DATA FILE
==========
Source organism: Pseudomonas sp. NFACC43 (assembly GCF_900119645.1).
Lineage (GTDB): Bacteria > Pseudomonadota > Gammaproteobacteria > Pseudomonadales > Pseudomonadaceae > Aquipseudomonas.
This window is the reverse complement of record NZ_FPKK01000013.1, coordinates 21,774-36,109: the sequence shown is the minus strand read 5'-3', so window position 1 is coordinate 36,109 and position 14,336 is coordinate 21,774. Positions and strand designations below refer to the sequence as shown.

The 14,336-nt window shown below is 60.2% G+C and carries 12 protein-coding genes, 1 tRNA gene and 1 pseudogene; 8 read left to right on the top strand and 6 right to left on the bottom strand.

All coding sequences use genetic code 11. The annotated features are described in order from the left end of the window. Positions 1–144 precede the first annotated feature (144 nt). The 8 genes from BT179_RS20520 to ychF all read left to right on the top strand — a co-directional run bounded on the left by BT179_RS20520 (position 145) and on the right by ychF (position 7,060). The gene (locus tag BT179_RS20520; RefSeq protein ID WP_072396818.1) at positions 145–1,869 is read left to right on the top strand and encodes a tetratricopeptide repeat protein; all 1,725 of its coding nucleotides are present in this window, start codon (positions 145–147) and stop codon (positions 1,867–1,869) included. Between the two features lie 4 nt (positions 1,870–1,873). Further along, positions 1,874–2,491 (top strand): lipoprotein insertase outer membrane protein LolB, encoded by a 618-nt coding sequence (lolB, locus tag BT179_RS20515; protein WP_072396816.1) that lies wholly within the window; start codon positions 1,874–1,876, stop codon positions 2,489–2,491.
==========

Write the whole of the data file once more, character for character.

Source organism: Pseudomonas sp. NFACC43 (assembly GCF_900119645.1).
Lineage (GTDB): Bacteria > Pseudomonadota > Gammaproteobacteria > Pseudomonadales > Pseudomonadaceae > Aquipseudomonas.
This window is the reverse complement of record NZ_FPKK01000013.1, coordinates 21,774-36,109: the sequence shown is the minus strand read 5'-3', so window position 1 is coordinate 36,109 and position 14,336 is coordinate 21,774. Positions and strand designations below refer to the sequence as shown.

The 14,336-nt window shown below is 60.2% G+C and carries 12 protein-coding genes, 1 tRNA gene and 1 pseudogene; 8 read left to right on the top strand and 6 right to left on the bottom strand.

All coding sequences use genetic code 11. The annotated features are described in order from the left end of the window. Positions 1–144 precede the first annotated feature (144 nt). The 8 genes from BT179_RS20520 to ychF all read left to right on the top strand — a co-directional run bounded on the left by BT179_RS20520 (position 145) and on the right by ychF (position 7,060). The gene (locus tag BT179_RS20520; RefSeq protein ID WP_072396818.1) at positions 145–1,869 is read left to right on the top strand and encodes a tetratricopeptide repeat protein; all 1,725 of its coding nucleotides are present in this window, start codon (positions 145–147) and stop codon (positions 1,867–1,869) included. Between the two features lie 4 nt (positions 1,870–1,873). Further along, positions 1,874–2,491 (top strand): lipoprotein insertase outer membrane protein LolB, encoded by a 618-nt coding sequence (lolB, locus tag BT179_RS20515; protein WP_072396816.1) that lies wholly within the window; start codon positions 1,874–1,876, stop codon positions 2,489–2,491.